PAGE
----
by: keith rivas
I get that it’s hard for a lot of Jazz fans to cope with the fact that their team is still flirting with
being .500 at the halfway point of the regular season. Given the kind of sway that took place last
season when the team looked all but a lottery team through three-fourths of the year, there’s still
a weird presence of faith in this team.
A lot of that faith should be placed in Donovan Mitchell. While he’s not at the top of the Western
Conference or nearly in the headlines as much as Ben Simmons or Luka Doncic, he’s doing
more than enough to carry his weight with the team.
Rightfully so, the Utah Jazz made a move earlier this season to trade for Kyle Korver. The deal
with Cleveland sent Alec Burks out, but it gave the team a crucial edge in outside shooting and
Night after night it was clear that Donovan Mitchell averaging 20 points per game wouldn’t be
enough. Since then, the buckets that Korver contributes has given Utah a drive to be more
balanced on and off the court. Chemistry is as important as anything -- especially with the Utah
Jazz -- and it will start to show in the second half of the season.
In any case, back to comparing how Mitchell is doing in year two compared to when he made a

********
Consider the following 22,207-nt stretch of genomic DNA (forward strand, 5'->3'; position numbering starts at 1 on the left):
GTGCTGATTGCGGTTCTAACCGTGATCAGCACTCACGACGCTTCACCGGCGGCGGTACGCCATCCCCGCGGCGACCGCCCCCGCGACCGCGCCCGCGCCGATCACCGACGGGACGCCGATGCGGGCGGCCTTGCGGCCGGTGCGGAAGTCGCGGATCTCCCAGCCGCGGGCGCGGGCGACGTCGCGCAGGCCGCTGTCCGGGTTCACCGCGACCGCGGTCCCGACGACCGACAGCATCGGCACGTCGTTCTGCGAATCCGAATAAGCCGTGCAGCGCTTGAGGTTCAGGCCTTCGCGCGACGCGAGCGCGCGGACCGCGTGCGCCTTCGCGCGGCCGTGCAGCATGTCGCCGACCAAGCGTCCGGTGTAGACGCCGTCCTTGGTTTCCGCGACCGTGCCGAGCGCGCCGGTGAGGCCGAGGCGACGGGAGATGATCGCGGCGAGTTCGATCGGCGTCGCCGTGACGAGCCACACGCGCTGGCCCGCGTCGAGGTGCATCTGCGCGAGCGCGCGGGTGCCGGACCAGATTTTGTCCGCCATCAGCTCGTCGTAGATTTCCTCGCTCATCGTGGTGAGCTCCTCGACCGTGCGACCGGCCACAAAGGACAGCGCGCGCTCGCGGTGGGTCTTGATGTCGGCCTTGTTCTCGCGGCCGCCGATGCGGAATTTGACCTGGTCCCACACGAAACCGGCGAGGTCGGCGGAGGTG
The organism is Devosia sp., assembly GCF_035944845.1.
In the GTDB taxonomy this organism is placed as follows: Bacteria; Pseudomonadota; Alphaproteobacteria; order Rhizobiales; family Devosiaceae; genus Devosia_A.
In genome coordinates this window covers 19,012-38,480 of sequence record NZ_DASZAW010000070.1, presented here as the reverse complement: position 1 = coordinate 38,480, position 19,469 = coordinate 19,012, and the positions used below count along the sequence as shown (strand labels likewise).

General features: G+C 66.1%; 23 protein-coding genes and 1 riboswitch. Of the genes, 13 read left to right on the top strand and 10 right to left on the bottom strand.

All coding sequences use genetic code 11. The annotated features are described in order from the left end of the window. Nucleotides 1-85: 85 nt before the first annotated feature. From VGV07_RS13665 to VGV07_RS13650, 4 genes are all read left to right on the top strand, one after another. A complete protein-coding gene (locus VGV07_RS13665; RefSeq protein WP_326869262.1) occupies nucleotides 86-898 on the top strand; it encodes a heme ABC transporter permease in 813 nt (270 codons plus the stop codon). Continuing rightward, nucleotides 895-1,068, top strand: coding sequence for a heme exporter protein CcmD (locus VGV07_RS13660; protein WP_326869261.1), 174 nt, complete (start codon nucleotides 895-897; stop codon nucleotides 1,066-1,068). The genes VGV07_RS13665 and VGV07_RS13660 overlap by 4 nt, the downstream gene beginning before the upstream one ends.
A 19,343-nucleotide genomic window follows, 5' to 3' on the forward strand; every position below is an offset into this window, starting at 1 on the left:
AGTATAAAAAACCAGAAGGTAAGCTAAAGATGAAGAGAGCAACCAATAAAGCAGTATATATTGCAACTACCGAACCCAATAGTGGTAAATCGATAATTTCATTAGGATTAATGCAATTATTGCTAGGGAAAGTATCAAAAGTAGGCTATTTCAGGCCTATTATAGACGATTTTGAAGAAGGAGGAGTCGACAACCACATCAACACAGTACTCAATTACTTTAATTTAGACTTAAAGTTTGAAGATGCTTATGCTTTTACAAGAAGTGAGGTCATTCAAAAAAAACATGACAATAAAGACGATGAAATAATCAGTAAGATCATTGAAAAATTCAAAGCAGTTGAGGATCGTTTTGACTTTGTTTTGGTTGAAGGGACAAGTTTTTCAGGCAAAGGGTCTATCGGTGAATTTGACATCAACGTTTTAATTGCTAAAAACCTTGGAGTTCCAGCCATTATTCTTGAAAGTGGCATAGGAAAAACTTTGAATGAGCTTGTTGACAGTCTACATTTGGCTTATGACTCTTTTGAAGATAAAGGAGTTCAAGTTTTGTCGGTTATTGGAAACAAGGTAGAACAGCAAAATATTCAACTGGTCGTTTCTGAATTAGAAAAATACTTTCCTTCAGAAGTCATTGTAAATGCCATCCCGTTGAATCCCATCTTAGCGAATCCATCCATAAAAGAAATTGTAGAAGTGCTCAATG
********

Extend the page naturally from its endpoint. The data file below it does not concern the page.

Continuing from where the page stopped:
statement of an appearance in his inaugural season.
Instead of looking at the success of the team as an overall marker for how he is performing, let’s
look at his actual numbers between seasons.
Through this point in the season, he’s playing an average of 30 seconds less per game. That
being said, a similar time spent on the floor has reaped identical results.
For instance, his average points per game in year one was 20.5 while this year it’s gone up to
20.7 -- the same kind of mirror effect can be seen in his blocks, steals, assists, field goals made,
field goals attempted, and efficiency from downtown.
The full break down can be seen here, courtesy of Basketball Reference.
Knowing that his numbers are not different in any unbelievable way, the key difference that will
make or break this season is how they use Mitchell’s abilities and if they actually use him to help
the team reach their full potential.
Don’t let the first half of the season fool you -- Donovan Mitchell and the Utah Jazz still have
plenty of reason to firmly believe we are still in the year of the spider.
keith rivas is a contributor for the up&under.